When including a URL which contains an ampersand (“&”) a very common error occurs if it is not done properly.
<!-- This is invalid! --> <a href="foo.cgi?chapter=1§ion=2©=3&lang=en">...</a>
The above example returns an error for “unknown entity section” because the “&” is assumed to begin an entity reference. Browsers often recover safely from this kind of error, but in some cases it may not be so. In this example, many browsers correctly convert ©=3 to ©=3, which may cause the link to fail. Since ⟨ is the HTML entity for the left-pointing angle bracket, some browsers also convert &lang=en to <=en. And one old browser even finds the entity §, converting §ion=2 to §ion=2.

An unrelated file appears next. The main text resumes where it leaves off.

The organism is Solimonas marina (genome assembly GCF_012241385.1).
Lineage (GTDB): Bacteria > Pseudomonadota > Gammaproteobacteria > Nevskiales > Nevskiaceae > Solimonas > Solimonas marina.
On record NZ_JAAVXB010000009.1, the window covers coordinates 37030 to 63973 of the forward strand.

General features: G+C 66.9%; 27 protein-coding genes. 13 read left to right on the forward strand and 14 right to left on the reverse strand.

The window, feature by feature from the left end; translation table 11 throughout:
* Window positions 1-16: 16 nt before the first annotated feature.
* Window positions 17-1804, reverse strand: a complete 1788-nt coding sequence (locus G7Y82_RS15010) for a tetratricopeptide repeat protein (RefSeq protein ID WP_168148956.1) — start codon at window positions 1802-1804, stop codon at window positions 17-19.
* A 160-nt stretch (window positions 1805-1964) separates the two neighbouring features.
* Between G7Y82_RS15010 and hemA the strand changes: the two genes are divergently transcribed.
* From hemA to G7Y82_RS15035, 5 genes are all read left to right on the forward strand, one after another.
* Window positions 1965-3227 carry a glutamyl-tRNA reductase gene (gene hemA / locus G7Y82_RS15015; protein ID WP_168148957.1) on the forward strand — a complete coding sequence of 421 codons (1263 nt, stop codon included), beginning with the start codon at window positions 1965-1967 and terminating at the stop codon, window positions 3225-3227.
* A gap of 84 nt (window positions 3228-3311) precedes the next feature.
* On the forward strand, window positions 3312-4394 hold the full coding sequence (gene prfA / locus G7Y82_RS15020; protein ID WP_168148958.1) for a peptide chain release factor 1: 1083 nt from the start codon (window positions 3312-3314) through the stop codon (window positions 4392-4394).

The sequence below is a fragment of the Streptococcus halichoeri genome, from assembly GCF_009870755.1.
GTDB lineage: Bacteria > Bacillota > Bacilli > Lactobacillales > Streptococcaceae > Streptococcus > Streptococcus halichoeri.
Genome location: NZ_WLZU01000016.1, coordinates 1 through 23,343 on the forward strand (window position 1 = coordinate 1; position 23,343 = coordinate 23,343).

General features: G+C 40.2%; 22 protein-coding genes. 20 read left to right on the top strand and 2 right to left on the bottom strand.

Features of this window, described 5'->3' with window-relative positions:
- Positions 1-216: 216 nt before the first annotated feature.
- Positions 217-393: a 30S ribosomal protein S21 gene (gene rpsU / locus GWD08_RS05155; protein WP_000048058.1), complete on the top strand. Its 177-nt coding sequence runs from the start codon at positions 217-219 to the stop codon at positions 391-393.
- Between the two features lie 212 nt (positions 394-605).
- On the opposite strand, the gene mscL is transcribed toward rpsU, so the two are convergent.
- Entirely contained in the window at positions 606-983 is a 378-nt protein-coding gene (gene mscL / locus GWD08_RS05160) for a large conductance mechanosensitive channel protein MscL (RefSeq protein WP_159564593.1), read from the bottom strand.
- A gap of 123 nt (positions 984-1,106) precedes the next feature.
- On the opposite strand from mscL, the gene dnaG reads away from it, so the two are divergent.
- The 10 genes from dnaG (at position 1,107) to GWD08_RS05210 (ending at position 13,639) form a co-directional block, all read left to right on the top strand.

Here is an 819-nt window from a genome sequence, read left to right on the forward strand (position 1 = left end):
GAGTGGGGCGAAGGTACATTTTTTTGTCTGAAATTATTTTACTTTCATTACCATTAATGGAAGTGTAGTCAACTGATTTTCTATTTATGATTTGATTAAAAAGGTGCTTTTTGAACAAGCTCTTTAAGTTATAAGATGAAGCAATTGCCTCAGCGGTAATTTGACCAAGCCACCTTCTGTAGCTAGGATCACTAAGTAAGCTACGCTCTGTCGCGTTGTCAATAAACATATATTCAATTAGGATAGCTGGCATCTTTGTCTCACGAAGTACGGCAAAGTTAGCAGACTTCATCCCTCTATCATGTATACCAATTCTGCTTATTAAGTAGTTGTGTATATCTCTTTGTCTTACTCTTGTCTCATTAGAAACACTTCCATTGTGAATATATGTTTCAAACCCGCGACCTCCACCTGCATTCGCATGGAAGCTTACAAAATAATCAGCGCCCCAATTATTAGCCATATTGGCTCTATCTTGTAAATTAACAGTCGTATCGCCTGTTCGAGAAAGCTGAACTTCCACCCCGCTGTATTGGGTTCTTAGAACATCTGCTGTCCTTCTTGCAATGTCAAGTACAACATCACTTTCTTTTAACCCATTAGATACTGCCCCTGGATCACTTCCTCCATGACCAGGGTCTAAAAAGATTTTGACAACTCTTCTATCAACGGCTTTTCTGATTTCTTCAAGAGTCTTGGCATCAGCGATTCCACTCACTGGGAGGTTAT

To avoid problems with both validators and browsers, always use & in place of & when writing URLs in HTML.
Note that when replacing & with & is only done when writing the URL in HTML, where “&” is a special character (along with “<” and “>“). When writing the same URL in a plain text email message or in the location bar of your browser, you would use “&” and not “&”. With HTML, the browser translates “&” to “&” so the Web server would only see “&” and not “&” in the query string of the request.